German Economy Minister Wolfgang Clement said growth in 2004 could outstrip the government’s forecast of 1.5% as economic data testifies to a strengthening recovery.

“In my view that can definitely be the case,” Clement told reporters in Berlin when asked if growth could eclipse the government’s prediction.

Surging exports helped Germany’s economy to grow by 0.4% quarter-on-quarter in the first three months of 2004, confounding expectations, while April data showed industrial orders and output rising at well over double forecast rates.

“The facts make me confident,” Clement said.

German trade figures for April showed exports continuing to increase strongly on the year as solid global demand defied fears the euro’s appreciation against the euro over the past year could hurt the export sector.

The DIW economic research institute, whose 2004 annual growth forecast for Europe’s largest economy is lower than the country’s other leading institutes, doubled its prediction for second-quarter growth to 0.6%.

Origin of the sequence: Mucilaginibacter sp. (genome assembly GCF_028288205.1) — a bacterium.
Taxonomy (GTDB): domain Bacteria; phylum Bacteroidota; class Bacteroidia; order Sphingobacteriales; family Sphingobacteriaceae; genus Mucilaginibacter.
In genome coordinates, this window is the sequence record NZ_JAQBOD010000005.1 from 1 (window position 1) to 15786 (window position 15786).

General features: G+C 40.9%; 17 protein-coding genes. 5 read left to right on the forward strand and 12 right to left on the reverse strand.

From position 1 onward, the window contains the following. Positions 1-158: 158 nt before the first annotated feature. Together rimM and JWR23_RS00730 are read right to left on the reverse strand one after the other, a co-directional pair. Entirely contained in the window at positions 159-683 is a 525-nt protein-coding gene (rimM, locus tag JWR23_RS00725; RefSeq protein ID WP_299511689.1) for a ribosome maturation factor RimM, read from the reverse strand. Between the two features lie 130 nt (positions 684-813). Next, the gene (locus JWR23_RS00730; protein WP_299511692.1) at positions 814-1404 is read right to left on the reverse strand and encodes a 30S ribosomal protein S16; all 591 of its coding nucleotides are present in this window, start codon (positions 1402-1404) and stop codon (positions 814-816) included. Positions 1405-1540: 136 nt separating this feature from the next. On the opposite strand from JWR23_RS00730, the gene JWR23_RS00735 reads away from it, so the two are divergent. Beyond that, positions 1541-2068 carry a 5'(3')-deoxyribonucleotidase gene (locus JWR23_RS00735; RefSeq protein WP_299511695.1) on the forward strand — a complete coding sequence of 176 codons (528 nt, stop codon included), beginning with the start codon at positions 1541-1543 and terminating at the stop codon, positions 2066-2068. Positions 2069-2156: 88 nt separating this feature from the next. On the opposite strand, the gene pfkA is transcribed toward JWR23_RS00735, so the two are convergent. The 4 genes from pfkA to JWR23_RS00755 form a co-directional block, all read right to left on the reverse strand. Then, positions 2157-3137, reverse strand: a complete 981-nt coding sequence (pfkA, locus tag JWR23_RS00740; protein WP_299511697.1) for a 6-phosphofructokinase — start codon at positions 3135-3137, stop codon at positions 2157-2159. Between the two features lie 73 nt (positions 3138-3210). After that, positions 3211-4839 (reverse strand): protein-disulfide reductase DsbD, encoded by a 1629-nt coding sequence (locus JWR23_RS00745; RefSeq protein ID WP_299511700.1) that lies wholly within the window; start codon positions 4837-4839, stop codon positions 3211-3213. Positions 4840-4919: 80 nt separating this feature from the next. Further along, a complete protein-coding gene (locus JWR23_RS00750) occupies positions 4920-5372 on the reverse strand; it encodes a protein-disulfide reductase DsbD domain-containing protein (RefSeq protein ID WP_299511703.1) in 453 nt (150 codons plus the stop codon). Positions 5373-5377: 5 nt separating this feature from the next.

“It would be nice if this optimism took hold in Germany,” Clement said, referring to the DIW’s revised forecast.

Despite the positive data, economists say that weak domestic demand will not pick up until the economy begins creating new jobs. Seasonally adjusted unemployment has risen steadily this year and has held at 10% or above since October 2002. (Reuters)